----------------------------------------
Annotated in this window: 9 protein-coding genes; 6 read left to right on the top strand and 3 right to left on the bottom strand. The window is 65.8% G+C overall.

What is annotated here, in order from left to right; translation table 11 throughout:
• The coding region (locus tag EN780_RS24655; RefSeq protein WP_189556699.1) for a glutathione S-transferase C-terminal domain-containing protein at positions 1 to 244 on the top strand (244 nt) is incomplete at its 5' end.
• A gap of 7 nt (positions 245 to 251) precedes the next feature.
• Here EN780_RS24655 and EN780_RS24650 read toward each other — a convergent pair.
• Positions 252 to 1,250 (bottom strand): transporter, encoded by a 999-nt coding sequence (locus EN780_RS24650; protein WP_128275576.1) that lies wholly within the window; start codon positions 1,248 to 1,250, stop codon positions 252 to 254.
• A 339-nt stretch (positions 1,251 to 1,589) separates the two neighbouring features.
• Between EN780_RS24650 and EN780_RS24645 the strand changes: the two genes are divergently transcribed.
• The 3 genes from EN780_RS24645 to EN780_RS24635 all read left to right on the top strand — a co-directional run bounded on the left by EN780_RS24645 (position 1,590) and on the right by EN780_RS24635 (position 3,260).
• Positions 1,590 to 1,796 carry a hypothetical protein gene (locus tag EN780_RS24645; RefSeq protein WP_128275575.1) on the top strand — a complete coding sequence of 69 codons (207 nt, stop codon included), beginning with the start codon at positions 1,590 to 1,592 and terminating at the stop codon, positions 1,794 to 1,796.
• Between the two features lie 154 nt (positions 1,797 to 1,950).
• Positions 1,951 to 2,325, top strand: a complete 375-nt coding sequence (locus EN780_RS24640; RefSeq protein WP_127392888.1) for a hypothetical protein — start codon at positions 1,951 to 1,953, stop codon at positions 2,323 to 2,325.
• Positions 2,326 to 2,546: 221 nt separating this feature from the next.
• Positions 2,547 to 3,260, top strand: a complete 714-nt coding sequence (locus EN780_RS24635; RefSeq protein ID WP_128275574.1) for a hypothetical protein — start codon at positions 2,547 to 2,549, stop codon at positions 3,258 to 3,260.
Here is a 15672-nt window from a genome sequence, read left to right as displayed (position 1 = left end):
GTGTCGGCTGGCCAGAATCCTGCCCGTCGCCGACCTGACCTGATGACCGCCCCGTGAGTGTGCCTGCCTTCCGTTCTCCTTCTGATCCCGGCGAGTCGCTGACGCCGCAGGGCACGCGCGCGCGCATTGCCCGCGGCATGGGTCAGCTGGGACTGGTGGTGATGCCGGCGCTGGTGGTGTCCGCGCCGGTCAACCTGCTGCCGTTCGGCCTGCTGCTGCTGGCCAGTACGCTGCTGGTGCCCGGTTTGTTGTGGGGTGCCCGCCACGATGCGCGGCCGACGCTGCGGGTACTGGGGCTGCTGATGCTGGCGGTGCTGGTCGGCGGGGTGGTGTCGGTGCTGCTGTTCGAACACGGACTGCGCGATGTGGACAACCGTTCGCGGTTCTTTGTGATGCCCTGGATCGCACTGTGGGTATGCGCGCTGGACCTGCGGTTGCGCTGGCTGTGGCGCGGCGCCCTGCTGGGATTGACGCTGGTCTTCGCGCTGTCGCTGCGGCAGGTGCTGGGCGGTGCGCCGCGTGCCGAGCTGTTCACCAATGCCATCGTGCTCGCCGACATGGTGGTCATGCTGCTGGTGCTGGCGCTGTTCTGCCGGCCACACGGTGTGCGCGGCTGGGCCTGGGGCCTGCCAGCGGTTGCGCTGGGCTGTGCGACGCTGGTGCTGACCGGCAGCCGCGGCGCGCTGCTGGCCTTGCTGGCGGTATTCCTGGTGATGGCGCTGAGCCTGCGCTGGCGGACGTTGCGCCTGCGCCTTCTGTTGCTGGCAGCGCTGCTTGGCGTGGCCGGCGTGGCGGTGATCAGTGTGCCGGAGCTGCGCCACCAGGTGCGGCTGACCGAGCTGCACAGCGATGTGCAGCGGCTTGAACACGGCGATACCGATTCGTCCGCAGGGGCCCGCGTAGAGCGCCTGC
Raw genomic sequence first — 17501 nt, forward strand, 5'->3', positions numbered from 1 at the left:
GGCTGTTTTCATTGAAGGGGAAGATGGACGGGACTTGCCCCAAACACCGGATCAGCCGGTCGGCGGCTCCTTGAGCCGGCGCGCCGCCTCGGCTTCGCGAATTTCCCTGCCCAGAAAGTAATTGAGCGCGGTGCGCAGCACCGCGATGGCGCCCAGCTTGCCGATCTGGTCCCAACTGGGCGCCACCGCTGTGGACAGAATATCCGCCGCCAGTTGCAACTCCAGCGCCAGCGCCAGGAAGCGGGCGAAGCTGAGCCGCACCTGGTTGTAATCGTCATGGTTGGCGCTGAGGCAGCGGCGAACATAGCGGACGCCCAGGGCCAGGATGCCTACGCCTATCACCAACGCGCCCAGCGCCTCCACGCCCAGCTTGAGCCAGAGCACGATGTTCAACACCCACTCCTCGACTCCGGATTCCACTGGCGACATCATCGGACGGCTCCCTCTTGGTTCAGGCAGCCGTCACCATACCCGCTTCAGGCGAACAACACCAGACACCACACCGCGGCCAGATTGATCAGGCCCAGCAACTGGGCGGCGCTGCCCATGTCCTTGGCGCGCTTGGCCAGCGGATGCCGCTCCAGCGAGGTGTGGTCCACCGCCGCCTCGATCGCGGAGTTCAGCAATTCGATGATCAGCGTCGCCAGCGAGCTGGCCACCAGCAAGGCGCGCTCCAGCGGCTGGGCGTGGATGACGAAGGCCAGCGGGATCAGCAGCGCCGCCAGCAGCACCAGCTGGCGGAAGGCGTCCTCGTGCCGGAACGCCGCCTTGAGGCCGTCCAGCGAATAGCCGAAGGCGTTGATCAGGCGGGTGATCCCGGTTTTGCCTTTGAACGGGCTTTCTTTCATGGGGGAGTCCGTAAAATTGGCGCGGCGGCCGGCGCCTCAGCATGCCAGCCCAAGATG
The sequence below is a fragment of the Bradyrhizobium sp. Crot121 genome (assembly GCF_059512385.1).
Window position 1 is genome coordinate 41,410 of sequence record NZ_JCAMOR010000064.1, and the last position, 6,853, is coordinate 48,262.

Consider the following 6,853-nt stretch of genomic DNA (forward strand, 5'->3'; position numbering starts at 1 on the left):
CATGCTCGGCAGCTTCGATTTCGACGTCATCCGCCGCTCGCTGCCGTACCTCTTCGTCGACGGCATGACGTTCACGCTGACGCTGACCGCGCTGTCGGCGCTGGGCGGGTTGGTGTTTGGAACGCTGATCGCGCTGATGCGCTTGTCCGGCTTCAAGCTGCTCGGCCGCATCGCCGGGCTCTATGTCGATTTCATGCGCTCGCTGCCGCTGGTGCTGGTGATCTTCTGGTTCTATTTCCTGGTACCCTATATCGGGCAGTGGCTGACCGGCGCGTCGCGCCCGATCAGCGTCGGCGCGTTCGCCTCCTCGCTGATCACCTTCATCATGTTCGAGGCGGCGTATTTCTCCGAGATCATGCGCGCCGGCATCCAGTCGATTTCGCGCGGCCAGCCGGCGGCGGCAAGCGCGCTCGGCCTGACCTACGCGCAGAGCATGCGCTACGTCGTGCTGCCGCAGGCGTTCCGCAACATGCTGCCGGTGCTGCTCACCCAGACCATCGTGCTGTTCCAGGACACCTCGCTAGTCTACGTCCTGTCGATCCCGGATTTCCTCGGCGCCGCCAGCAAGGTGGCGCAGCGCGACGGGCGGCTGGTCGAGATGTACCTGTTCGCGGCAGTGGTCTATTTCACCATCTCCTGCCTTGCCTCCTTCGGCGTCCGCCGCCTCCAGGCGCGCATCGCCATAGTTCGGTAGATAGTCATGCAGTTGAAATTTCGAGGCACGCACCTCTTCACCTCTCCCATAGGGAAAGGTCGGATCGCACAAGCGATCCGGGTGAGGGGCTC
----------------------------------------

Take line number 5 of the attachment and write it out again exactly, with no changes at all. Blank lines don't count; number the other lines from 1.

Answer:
• Here EN780_RS24655 and EN780_RS24650 read toward each other — a convergent pair.